So, Gabbard is not "objectively further left then the rest of the Dem primary field" — she's objectively further right than most of the Democratic field, including all of the other currently serving U.S. Representatives. No wonder her "message resonates better with the right," the other part of the tweet I responded to.
I have one last former member of Congress to analyze, John Delaney. He left the House of Representatives early this year with an ideology score of -0.276, which made him more conservative than 85% of Democrats in the 115th House. Finally, a Democratic candidate cloer to the center than Tulsi Gabbard!
That written, he's not the most moderate Democrat with a score on Voteview running for the Democratic nomination. Two Senators are closer to the center, Amy Klobuchar and Michael Bennet. Klobuchar has an ideological score of -0.253, which is more conservative than 75% of Democrats in the 116th Senate. She has moved slightly to her left since April, when her score was -0.250. She is flanked to her right by Bennet with an ideological score of -0.209, making him more conservative than 88% of Democrats in the 116th Senate and the most moderate of all the past and present members of Congress running for the Democratic nomination. He hadn't declared as of mid-April, so I have no idea if his score has changed.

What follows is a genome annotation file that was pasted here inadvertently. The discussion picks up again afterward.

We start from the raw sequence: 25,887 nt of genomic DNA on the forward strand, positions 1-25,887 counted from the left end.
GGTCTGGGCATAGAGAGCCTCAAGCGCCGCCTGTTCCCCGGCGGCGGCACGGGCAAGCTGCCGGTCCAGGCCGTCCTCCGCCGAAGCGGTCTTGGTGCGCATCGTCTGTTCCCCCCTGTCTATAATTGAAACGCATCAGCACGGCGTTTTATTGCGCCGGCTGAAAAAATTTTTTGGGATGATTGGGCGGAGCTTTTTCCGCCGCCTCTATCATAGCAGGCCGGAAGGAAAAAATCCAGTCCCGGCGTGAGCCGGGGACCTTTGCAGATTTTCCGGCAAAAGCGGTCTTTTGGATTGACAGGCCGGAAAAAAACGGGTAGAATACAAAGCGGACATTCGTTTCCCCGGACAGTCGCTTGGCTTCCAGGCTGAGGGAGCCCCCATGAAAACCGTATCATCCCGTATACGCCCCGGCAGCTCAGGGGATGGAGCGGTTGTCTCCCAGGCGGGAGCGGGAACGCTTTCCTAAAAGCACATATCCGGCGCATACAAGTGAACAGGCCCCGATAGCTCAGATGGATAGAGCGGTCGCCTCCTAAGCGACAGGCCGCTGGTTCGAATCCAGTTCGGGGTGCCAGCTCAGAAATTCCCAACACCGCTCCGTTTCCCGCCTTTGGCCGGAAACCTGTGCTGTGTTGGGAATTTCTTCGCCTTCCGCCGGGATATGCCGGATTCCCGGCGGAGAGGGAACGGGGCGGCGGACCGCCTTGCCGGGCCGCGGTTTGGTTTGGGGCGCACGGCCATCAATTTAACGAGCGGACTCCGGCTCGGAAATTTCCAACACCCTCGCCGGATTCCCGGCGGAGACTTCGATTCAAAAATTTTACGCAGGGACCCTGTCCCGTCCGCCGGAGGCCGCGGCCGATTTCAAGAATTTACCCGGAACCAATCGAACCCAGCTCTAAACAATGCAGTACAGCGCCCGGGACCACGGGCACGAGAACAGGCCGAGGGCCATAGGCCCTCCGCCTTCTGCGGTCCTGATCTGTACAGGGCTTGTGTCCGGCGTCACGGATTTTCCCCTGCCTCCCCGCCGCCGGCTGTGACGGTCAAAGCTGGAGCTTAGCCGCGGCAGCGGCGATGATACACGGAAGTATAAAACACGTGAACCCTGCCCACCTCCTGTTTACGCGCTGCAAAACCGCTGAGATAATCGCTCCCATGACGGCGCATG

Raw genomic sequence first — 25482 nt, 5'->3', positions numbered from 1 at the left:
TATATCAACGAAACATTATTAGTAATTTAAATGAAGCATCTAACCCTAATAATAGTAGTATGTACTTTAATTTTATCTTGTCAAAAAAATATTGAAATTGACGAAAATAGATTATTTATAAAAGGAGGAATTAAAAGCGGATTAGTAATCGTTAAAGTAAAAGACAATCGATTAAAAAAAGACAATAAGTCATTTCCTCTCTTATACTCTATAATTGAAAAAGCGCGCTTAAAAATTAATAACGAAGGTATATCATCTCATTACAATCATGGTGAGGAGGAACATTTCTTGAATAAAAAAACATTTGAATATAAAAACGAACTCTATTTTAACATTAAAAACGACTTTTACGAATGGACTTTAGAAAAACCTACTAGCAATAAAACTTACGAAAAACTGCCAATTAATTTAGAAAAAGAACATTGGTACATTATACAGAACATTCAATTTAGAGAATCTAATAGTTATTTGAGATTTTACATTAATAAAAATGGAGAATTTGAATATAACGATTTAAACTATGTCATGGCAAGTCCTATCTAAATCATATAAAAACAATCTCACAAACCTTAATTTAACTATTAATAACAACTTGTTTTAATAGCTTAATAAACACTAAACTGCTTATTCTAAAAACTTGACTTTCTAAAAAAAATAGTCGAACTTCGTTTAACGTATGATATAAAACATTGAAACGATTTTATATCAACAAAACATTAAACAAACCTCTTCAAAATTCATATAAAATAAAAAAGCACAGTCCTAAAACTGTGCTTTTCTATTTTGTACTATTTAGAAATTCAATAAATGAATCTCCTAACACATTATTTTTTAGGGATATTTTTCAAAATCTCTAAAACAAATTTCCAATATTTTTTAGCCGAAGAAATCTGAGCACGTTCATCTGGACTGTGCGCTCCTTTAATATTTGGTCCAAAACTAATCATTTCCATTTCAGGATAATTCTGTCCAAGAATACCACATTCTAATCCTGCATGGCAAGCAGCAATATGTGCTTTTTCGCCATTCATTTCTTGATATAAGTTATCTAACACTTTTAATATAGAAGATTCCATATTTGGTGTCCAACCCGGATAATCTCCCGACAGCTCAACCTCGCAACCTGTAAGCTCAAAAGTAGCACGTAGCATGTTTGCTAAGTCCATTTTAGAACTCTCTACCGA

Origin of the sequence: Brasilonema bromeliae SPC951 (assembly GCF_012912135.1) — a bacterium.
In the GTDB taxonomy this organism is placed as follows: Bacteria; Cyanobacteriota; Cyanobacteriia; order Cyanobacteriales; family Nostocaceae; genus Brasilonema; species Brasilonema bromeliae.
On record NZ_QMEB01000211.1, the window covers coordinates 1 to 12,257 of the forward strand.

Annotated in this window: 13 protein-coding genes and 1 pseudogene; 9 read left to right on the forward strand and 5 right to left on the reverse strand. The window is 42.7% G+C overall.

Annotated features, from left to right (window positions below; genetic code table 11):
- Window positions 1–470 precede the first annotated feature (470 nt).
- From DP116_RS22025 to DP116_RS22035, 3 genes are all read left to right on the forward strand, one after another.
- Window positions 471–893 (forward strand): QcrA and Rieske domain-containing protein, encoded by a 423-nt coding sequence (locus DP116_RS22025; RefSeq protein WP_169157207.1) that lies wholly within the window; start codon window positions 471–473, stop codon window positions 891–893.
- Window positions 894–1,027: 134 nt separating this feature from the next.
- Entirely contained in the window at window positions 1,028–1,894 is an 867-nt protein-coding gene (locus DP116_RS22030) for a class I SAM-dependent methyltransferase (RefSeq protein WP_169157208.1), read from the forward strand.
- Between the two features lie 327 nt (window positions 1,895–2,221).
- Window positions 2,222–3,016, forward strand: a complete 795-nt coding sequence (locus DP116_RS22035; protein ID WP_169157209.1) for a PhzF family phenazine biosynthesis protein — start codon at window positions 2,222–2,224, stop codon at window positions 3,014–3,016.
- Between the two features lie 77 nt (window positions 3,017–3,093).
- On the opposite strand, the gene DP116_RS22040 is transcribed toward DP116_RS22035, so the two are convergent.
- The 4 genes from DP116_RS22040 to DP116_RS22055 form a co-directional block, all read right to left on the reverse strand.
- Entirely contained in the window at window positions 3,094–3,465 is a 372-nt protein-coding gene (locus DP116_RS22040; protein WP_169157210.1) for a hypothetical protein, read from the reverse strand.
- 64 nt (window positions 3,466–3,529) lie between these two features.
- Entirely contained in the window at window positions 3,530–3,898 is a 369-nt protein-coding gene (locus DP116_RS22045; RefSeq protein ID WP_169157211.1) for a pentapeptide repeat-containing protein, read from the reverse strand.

That concludes this look at the past and present members of Congress running for the Democratic nomination from left to center. However, this won't be the last time I plan on examining the ideology of the candidates. On The Issues has pages and ideological evaluations of just about all the candidates, including ones who never served in Congress. Compared to Voteview, it's more complete, but less objective and based on rhetoric, not action as in votes. Still, ranking the candiates by ideology, and comparing it to their DW-NOMINATE scores, if available, should be both entertaining and informative.
Stay tuned for an entry reporting the winners of the 2019 Environmental Media Association Awards as a Sunday entertainment feature.